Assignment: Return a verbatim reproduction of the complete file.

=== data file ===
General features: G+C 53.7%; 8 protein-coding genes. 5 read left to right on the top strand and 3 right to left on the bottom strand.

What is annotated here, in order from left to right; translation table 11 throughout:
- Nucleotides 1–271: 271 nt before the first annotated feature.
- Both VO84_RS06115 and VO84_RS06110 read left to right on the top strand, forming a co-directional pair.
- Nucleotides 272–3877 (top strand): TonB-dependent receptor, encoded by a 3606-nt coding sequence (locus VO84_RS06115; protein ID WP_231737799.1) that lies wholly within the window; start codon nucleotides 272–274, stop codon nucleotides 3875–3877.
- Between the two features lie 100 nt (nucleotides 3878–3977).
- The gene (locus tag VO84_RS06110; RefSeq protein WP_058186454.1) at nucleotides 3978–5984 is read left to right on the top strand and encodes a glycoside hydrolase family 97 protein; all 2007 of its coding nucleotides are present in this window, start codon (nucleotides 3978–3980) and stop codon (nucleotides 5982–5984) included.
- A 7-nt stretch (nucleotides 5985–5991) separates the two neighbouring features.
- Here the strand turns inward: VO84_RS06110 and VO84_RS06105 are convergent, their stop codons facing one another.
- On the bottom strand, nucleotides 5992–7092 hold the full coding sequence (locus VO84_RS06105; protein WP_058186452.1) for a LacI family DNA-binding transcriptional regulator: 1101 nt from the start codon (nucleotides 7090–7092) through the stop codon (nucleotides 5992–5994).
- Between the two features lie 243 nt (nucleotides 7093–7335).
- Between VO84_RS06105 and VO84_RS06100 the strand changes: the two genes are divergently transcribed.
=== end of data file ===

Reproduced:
General features: G+C 53.7%; 8 protein-coding genes. 5 read left to right on the top strand and 3 right to left on the bottom strand.

What is annotated here, in order from left to right; translation table 11 throughout:
- Nucleotides 1–271: 271 nt before the first annotated feature.
- Both VO84_RS06115 and VO84_RS06110 read left to right on the top strand, forming a co-directional pair.
- Nucleotides 272–3877 (top strand): TonB-dependent receptor, encoded by a 3606-nt coding sequence (locus VO84_RS06115; protein ID WP_231737799.1) that lies wholly within the window; start codon nucleotides 272–274, stop codon nucleotides 3875–3877.
- Between the two features lie 100 nt (nucleotides 3878–3977).
- The gene (locus tag VO84_RS06110; RefSeq protein WP_058186454.1) at nucleotides 3978–5984 is read left to right on the top strand and encodes a glycoside hydrolase family 97 protein; all 2007 of its coding nucleotides are present in this window, start codon (nucleotides 3978–3980) and stop codon (nucleotides 5982–5984) included.
- A 7-nt stretch (nucleotides 5985–5991) separates the two neighbouring features.
- Here the strand turns inward: VO84_RS06110 and VO84_RS06105 are convergent, their stop codons facing one another.
- On the bottom strand, nucleotides 5992–7092 hold the full coding sequence (locus VO84_RS06105; protein WP_058186452.1) for a LacI family DNA-binding transcriptional regulator: 1101 nt from the start codon (nucleotides 7090–7092) through the stop codon (nucleotides 5992–5994).
- Between the two features lie 243 nt (nucleotides 7093–7335).
- Between VO84_RS06105 and VO84_RS06100 the strand changes: the two genes are divergently transcribed.